Schlumberger

Mechanical Earth Model Defined

Fundamental to the success of geomechanics applications

What is a mechanical earth model?

An MEM is a numerical representation of the geomechanical state of the reservoir, field, or basin. In addition to property distribution (e.g., density, porosity) and fracture system the model incorporates pore pressures, state of stress, and rock mechanical properties. The stresses on the reservoir are caused by the overburden weight, any superimposed tectonic forces, and by production and injection.

Various types of MEM

Well-centric MEMs are concentrated on borehole effects, such as breakouts, collapses, sanding, and wellbore stability issues, and are used for near-well dynamic simulations. Field wide MEMs are used to evaluate the effects of drilling and producing and are used for full-field dynamic simulations. This time-lapse modeling includes fluid flow and pressure, temperature changes, and associated effects on stresses.

Mechanical earth model construction—an evolutionary process

In early exploration stages information and data will be limited, perhaps to seismic data and one or a few offset wells. However, even a simple MEM provides an initial expectation of wellbore or reservoir response sufficient to start the learning cycle.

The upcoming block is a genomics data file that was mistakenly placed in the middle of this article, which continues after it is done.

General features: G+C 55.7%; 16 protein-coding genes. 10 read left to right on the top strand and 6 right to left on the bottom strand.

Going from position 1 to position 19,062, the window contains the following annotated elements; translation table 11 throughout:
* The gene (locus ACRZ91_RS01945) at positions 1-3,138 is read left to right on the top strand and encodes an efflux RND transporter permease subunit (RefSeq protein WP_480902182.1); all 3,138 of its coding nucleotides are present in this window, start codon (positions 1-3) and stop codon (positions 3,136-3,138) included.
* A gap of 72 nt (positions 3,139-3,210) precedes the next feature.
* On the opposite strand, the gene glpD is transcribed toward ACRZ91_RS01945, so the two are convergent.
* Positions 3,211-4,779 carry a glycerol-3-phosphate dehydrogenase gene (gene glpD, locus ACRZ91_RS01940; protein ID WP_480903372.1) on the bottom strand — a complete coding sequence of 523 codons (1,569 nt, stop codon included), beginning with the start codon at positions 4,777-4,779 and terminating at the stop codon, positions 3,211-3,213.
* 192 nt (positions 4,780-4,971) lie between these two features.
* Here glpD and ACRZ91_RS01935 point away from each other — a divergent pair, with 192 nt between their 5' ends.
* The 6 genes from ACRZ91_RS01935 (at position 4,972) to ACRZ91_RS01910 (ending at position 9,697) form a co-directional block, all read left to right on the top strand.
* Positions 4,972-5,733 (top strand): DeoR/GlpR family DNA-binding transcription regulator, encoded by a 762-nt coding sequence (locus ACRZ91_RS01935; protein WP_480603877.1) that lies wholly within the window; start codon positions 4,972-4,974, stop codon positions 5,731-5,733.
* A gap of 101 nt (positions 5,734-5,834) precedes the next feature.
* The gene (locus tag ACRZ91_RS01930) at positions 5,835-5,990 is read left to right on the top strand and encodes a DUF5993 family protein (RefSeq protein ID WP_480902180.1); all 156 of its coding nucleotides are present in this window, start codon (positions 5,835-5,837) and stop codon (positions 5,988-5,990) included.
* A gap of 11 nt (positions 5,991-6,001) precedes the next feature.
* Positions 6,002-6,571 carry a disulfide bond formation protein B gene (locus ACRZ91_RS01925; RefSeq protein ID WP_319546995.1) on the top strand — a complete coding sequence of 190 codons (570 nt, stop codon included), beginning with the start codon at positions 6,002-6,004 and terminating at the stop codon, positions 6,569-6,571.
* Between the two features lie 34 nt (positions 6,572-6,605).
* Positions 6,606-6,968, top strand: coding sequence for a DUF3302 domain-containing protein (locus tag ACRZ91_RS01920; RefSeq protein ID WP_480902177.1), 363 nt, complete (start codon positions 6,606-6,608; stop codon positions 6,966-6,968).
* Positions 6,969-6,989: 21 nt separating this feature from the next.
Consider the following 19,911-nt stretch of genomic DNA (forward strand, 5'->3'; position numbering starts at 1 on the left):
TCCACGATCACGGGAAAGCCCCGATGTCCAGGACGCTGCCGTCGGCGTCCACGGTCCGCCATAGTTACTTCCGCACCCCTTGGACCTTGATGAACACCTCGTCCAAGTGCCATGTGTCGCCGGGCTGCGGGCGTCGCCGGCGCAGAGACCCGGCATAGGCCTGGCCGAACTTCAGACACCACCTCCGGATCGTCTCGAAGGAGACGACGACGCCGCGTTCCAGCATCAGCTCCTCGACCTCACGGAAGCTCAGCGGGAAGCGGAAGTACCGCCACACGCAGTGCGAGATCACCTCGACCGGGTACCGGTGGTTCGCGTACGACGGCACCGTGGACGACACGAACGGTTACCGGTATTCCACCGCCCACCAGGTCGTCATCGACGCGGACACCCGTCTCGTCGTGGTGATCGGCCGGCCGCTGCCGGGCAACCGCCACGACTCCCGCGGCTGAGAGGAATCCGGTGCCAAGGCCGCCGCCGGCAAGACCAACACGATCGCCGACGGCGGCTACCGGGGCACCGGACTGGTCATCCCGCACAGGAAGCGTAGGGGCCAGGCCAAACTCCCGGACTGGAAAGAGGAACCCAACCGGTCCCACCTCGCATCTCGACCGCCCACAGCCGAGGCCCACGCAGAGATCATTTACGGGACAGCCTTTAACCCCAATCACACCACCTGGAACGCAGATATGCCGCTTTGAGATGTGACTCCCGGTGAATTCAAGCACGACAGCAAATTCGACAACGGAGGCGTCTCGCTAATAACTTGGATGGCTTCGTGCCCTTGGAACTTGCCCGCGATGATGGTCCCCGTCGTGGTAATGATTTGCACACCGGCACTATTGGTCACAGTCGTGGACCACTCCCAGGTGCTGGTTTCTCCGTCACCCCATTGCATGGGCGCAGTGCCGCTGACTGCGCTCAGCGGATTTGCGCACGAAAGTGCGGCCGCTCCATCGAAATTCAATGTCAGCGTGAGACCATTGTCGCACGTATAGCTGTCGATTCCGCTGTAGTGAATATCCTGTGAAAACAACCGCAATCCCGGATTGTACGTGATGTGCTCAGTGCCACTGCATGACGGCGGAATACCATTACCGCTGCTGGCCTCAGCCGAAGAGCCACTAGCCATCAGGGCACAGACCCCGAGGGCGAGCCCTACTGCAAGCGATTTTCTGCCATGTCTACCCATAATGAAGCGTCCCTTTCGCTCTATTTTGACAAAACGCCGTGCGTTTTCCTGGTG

As new information and understanding accumulate, a more detailed MEM of the rock formations at reservoir level and throughout the overburden is developed. This information is obtained from data acquired in wellbores after or while drilling, well test data, or subsequent seismic surveys.

Mechanical earth models for a wide range of applications

An MEM is fundamental to the success of geomechanics applications. It provides the geomechanical information required by engineering software used for casing point selection, optimizing the number of casing strings, drilling stable wellbores, designing completions, performing fracture stimulation, and simulating reservoir production.

Related services and products

 
 
 
Request More Information

Using MEMs Throughout the Life of a Field

Geomechanics Mechanical Earth ModelGeomechanics MEM Properties
PrevNextZoom1 of 2